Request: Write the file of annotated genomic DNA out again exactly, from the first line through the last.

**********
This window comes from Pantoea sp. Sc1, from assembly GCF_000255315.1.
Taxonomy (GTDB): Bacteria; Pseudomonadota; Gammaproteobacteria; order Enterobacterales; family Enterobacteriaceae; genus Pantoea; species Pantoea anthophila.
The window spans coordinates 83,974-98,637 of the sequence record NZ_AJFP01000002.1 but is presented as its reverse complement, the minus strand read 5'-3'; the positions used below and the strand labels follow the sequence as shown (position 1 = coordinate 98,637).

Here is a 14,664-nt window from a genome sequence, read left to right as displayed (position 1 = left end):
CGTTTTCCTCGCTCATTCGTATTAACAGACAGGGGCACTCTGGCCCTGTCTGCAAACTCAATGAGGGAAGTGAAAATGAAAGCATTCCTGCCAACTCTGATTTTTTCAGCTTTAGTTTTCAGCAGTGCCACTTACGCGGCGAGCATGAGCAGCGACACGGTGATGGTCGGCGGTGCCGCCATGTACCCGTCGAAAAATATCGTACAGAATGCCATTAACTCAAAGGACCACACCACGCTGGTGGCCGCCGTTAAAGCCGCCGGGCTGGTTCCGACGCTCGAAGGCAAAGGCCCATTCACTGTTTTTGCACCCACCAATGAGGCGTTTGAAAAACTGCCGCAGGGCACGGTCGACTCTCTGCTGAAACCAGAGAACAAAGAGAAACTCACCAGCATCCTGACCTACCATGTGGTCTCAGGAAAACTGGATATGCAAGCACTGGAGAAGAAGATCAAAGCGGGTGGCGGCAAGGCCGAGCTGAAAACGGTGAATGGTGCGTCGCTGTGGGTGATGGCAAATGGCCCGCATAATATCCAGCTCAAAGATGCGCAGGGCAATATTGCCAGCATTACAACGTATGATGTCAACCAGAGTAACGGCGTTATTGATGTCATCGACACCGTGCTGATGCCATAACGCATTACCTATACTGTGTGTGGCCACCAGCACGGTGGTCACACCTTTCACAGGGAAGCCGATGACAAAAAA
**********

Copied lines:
This window comes from Pantoea sp. Sc1, from assembly GCF_000255315.1.
Taxonomy (GTDB): Bacteria; Pseudomonadota; Gammaproteobacteria; order Enterobacterales; family Enterobacteriaceae; genus Pantoea; species Pantoea anthophila.
The window spans coordinates 83,974-98,637 of the sequence record NZ_AJFP01000002.1 but is presented as its reverse complement, the minus strand read 5'-3'; the positions used below and the strand labels follow the sequence as shown (position 1 = coordinate 98,637).

Here is a 14,664-nt window from a genome sequence, read left to right as displayed (position 1 = left end):
CGTTTTCCTCGCTCATTCGTATTAACAGACAGGGGCACTCTGGCCCTGTCTGCAAACTCAATGAGGGAAGTGAAAATGAAAGCATTCCTGCCAACTCTGATTTTTTCAGCTTTAGTTTTCAGCAGTGCCACTTACGCGGCGAGCATGAGCAGCGACACGGTGATGGTCGGCGGTGCCGCCATGTACCCGTCGAAAAATATCGTACAGAATGCCATTAACTCAAAGGACCACACCACGCTGGTGGCCGCCGTTAAAGCCGCCGGGCTGGTTCCGACGCTCGAAGGCAAAGGCCCATTCACTGTTTTTGCACCCACCAATGAGGCGTTTGAAAAACTGCCGCAGGGCACGGTCGACTCTCTGCTGAAACCAGAGAACAAAGAGAAACTCACCAGCATCCTGACCTACCATGTGGTCTCAGGAAAACTGGATATGCAAGCACTGGAGAAGAAGATCAAAGCGGGTGGCGGCAAGGCCGAGCTGAAAACGGTGAATGGTGCGTCGCTGTGGGTGATGGCAAATGGCCCGCATAATATCCAGCTCAAAGATGCGCAGGGCAATATTGCCAGCATTACAACGTATGATGTCAACCAGAGTAACGGCGTTATTGATGTCATCGACACCGTGCTGATGCCATAACGCATTACCTATACTGTGTGTGGCCACCAGCACGGTGGTCACACCTTTCACAGGGAAGCCGATGACAAAAAA